Ro-tap Particle Separator
- [Voiceover] The Ro-Tap Particle Separator uses a dried sample that is placed on a series of stacked sieves and shaken horizontally while simultaneously a metal arm repeatedly taps the top of the sieve stack to incorporate a vertical shaking element.
Doctor Dave Mertens used the Ro-Tap Separator to develop the concept and methods for physically effective NDF.
And today it's used for research and by commercial forage testing labs.
Because the Ro-Tap uses vertical shaking and dried samples, it's results are often very different from techniques like the Penn State and ASABE separators that use horizontal shaking and as-fed samples.
In this video, Doctor Jud Heinrichs will tell you more about the Ro-Tap method and explain how it differs from the other methods.
- Okay, this is a Ro-Tap separator.
It's a very classical way of doing particle science on dry feed samples.
It's a system that was originally used to develop the equations that we use for a physical effective fiber evaluation of feeds and forages.
This is a piece of equipment that actually has a bar that you'll see that actually uses for tapping the sample.
We have a series of sieves.
One dimensional sieves going from the largest on top to the smallest on the bottom.
We put this in, we put our forage sample in here.
Again it's a dry sample we put on here.
Put the top together.
And we turn it on and you'll see why it's called a Ro-Tap separator.
'Kay, what this is doing is it's separating in a circular manner here but now it's also tapping it on top which is where it gets a Ro-Tap from.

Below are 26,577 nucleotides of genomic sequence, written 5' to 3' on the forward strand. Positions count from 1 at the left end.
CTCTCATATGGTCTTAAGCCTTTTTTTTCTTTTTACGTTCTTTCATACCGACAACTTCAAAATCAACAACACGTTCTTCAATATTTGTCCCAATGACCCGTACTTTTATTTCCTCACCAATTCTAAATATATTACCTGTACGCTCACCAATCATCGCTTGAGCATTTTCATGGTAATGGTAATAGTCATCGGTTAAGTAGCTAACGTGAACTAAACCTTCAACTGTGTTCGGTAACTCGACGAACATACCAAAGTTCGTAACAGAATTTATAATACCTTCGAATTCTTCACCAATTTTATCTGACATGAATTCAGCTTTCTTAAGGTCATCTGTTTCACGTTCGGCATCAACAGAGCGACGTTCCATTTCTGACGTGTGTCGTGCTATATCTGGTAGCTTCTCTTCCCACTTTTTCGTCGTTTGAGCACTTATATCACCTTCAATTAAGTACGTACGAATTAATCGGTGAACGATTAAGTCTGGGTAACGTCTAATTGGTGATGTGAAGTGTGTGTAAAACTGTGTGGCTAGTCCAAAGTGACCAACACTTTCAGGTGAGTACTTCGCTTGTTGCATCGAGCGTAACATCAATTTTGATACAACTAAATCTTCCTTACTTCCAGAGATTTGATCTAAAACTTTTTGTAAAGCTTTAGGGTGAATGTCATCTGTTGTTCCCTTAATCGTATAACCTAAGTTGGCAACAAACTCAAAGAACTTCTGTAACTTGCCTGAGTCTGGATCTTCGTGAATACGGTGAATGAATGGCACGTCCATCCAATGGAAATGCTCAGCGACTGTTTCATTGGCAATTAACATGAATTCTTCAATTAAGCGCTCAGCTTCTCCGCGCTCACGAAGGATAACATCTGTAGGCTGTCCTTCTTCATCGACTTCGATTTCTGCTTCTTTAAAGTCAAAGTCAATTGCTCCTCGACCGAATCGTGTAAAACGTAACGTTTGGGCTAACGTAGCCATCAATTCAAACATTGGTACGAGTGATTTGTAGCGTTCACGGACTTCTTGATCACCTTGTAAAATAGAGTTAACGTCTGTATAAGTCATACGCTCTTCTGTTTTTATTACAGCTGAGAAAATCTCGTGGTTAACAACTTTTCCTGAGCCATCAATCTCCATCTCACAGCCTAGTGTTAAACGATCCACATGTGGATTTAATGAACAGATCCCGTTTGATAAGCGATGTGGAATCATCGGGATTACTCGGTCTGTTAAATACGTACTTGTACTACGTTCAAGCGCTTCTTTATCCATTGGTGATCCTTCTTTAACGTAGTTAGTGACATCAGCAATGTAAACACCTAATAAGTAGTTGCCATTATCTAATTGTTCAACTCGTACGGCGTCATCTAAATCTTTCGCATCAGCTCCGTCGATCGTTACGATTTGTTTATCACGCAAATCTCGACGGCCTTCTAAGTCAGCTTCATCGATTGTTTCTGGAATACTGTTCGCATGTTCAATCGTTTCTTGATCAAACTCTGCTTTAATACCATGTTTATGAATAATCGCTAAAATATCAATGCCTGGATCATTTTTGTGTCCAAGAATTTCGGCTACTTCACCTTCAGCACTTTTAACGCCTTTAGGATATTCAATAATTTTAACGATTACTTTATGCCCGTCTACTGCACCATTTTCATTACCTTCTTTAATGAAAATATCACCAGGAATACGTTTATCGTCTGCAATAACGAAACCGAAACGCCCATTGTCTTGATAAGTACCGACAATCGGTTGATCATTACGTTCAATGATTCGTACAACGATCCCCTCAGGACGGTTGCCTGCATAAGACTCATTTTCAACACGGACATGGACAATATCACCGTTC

Which actually then gives you a three dimensional separation because it's moving those dry feed particles up and down through the sieve.
Now what I'm gonna demonstrate for you here is using some coffee straws that I've cut up in various different sizes.
And I'm gonna put them in the Ro-Tap separator.
They're all the same diameter but different lengths.
Okay, so I'm gonna take these off to show you what's happened here.
And I had various different sizes, some of them being quite long but because of that three dimensional manner, something even that long passes through there.
It's two or three times the size of that sieve opening.
What you see is a lot of these really long pieces will end up on a particular screen.
It does some sorting but it actually allows various different particles to get all the way down through to where the diameter of this straw is not allowing it to pass through any further.
So it's effectively sorting on a three dimensional manner.
It's putting all different sizes together.
I can show, let me put these.
If I do it long enough they'll all pretty much come up on the same.
It puts all these different particle sizes together because it has sorted on the smallest dimension which is the diameter or that coffee straw.
So it's a completely different type of system, again using dry samples and a three dimensional type of separation.
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